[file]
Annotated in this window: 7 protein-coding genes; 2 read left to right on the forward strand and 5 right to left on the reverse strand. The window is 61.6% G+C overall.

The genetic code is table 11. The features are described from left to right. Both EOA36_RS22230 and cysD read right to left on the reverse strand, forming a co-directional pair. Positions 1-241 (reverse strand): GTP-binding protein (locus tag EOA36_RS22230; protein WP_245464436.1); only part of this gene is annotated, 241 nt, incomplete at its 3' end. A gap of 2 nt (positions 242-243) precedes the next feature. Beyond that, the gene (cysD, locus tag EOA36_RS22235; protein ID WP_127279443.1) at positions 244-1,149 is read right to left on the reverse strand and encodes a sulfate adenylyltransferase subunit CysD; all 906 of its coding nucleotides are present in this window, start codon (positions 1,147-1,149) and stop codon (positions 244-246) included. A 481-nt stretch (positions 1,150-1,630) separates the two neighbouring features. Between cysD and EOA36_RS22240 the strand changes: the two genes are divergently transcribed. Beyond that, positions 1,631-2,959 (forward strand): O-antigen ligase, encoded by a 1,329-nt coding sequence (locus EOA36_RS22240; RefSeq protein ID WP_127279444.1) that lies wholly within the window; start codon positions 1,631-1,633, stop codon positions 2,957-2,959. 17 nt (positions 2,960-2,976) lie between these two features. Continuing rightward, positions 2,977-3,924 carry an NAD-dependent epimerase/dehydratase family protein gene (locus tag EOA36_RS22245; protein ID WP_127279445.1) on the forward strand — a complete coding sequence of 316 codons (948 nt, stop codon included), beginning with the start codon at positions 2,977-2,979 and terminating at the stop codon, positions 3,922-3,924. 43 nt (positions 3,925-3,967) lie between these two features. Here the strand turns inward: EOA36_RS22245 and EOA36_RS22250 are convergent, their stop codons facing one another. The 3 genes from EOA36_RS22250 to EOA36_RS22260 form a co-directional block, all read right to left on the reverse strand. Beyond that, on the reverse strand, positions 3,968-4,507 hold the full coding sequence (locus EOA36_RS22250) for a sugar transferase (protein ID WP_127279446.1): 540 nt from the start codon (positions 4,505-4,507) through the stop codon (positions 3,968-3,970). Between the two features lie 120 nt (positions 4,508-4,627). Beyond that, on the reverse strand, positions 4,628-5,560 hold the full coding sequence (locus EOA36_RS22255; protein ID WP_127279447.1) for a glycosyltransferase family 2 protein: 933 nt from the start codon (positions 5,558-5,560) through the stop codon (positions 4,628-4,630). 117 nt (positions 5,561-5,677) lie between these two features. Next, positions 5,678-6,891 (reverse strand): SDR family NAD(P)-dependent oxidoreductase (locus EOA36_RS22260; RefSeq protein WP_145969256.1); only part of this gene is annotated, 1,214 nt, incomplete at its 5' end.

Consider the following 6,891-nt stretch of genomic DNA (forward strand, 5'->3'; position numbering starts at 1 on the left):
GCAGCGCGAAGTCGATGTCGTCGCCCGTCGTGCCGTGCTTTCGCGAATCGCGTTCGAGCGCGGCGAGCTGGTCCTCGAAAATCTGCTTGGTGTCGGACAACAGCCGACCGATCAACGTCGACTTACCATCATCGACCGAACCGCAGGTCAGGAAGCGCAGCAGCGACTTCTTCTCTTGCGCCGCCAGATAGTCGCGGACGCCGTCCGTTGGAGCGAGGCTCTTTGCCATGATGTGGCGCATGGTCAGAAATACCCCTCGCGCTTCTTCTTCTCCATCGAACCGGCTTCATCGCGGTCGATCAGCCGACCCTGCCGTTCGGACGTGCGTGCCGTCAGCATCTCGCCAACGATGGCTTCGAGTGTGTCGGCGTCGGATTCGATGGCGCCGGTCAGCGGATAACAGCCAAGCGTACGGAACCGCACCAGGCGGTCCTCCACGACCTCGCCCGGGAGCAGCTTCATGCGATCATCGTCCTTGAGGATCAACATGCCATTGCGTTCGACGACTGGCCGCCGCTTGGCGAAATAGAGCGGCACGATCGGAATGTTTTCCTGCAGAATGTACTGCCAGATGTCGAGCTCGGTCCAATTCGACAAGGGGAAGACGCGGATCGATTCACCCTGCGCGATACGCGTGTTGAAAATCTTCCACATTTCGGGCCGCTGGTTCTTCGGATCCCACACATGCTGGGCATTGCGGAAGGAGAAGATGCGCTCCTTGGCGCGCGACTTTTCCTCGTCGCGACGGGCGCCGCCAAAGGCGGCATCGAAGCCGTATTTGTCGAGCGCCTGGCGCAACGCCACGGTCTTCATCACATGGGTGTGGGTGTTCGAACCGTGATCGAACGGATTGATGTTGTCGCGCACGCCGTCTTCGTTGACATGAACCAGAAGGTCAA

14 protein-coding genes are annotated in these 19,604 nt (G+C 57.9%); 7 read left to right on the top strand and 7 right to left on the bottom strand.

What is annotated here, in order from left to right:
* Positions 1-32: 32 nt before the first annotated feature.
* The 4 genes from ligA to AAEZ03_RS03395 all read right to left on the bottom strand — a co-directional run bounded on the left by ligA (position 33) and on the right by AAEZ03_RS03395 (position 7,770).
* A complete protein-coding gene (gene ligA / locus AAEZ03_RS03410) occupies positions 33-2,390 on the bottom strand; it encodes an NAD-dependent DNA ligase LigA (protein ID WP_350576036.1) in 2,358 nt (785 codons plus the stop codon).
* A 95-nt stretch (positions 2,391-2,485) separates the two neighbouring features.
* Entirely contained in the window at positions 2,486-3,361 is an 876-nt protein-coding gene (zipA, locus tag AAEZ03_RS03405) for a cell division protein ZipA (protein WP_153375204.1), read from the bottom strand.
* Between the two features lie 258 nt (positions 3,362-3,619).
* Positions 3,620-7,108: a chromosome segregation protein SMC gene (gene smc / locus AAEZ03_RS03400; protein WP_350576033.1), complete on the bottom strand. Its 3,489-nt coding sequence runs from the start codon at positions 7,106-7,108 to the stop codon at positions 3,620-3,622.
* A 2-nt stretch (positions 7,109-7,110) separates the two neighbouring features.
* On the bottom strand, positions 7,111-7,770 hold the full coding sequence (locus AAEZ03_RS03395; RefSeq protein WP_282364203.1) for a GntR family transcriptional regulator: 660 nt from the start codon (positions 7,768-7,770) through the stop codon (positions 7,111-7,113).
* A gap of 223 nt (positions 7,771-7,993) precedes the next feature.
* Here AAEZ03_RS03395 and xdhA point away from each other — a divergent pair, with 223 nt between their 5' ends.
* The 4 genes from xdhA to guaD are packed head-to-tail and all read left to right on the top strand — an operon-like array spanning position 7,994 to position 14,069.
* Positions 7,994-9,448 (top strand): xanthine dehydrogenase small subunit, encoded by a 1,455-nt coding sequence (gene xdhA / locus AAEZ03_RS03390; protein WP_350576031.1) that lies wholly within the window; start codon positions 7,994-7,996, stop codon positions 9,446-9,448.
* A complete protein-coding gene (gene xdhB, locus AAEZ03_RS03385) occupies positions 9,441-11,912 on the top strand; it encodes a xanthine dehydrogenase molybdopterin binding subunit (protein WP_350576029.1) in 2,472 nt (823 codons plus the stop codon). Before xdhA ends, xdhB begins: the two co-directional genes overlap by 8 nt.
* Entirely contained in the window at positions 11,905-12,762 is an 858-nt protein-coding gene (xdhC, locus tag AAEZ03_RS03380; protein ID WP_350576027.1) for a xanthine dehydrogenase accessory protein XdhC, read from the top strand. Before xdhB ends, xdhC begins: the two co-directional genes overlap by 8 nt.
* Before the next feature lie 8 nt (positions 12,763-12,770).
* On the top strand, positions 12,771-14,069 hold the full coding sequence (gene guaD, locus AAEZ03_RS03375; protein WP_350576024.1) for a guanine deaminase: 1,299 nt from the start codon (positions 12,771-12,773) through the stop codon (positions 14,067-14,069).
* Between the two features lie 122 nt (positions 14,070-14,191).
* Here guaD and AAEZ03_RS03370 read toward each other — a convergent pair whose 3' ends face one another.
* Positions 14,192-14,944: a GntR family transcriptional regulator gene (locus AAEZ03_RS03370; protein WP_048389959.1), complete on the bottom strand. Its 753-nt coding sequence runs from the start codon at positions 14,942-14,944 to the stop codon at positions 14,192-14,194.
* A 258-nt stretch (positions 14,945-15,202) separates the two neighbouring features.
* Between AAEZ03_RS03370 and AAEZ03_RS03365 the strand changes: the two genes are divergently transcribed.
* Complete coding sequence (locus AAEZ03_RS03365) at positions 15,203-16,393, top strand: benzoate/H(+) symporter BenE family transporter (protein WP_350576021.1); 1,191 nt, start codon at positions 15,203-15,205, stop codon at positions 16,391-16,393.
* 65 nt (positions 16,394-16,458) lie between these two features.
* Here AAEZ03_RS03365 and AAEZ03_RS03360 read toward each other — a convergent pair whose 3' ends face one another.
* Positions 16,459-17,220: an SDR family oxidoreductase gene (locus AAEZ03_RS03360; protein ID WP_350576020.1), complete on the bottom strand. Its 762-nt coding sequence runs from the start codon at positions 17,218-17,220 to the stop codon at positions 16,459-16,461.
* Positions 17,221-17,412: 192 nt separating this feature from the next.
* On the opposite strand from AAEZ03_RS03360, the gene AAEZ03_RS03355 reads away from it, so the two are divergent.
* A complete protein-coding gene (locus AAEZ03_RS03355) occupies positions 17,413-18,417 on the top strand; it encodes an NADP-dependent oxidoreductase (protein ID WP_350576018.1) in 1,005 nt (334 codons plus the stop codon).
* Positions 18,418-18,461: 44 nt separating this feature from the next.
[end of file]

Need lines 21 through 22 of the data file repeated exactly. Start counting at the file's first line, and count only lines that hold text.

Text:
* Entirely contained in the window at positions 11,905-12,762 is an 858-nt protein-coding gene (xdhC, locus tag AAEZ03_RS03380; protein ID WP_350576027.1) for a xanthine dehydrogenase accessory protein XdhC, read from the top strand. Before xdhB ends, xdhC begins: the two co-directional genes overlap by 8 nt.
* Before the next feature lie 8 nt (positions 12,763-12,770).